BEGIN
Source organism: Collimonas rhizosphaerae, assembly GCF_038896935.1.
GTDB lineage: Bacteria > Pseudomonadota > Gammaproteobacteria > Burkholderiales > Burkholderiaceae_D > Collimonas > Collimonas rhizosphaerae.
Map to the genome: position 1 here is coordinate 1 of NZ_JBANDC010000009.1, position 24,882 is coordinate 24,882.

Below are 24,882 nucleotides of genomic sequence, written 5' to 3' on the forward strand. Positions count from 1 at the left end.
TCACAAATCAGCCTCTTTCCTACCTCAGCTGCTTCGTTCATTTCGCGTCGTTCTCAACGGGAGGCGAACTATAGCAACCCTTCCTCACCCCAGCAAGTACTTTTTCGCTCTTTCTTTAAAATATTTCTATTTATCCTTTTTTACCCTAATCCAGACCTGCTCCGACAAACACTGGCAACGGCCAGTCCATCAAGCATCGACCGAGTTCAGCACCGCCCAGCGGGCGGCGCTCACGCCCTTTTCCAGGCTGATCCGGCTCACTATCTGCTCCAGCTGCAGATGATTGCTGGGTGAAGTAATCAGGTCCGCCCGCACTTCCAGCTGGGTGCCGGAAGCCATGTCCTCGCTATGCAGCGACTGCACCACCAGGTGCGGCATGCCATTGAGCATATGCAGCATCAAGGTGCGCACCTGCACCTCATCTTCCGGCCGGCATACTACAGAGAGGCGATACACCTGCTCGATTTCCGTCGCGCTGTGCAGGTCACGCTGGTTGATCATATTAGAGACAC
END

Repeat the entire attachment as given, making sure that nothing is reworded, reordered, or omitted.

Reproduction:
Source organism: Collimonas rhizosphaerae, assembly GCF_038896935.1.
GTDB lineage: Bacteria > Pseudomonadota > Gammaproteobacteria > Burkholderiales > Burkholderiaceae_D > Collimonas > Collimonas rhizosphaerae.
Map to the genome: position 1 here is coordinate 1 of NZ_JBANDC010000009.1, position 24,882 is coordinate 24,882.

Below are 24,882 nucleotides of genomic sequence, written 5' to 3' on the forward strand. Positions count from 1 at the left end.
TCACAAATCAGCCTCTTTCCTACCTCAGCTGCTTCGTTCATTTCGCGTCGTTCTCAACGGGAGGCGAACTATAGCAACCCTTCCTCACCCCAGCAAGTACTTTTTCGCTCTTTCTTTAAAATATTTCTATTTATCCTTTTTTACCCTAATCCAGACCTGCTCCGACAAACACTGGCAACGGCCAGTCCATCAAGCATCGACCGAGTTCAGCACCGCCCAGCGGGCGGCGCTCACGCCCTTTTCCAGGCTGATCCGGCTCACTATCTGCTCCAGCTGCAGATGATTGCTGGGTGAAGTAATCAGGTCCGCCCGCACTTCCAGCTGGGTGCCGGAAGCCATGTCCTCGCTATGCAGCGACTGCACCACCAGGTGCGGCATGCCATTGAGCATATGCAGCATCAAGGTGCGCACCTGCACCTCATCTTCCGGCCGGCATACTACAGAGAGGCGATACACCTGCTCGATTTCCGTCGCGCTGTGCAGGTCACGCTGGTTGATCATATTAGAGACAC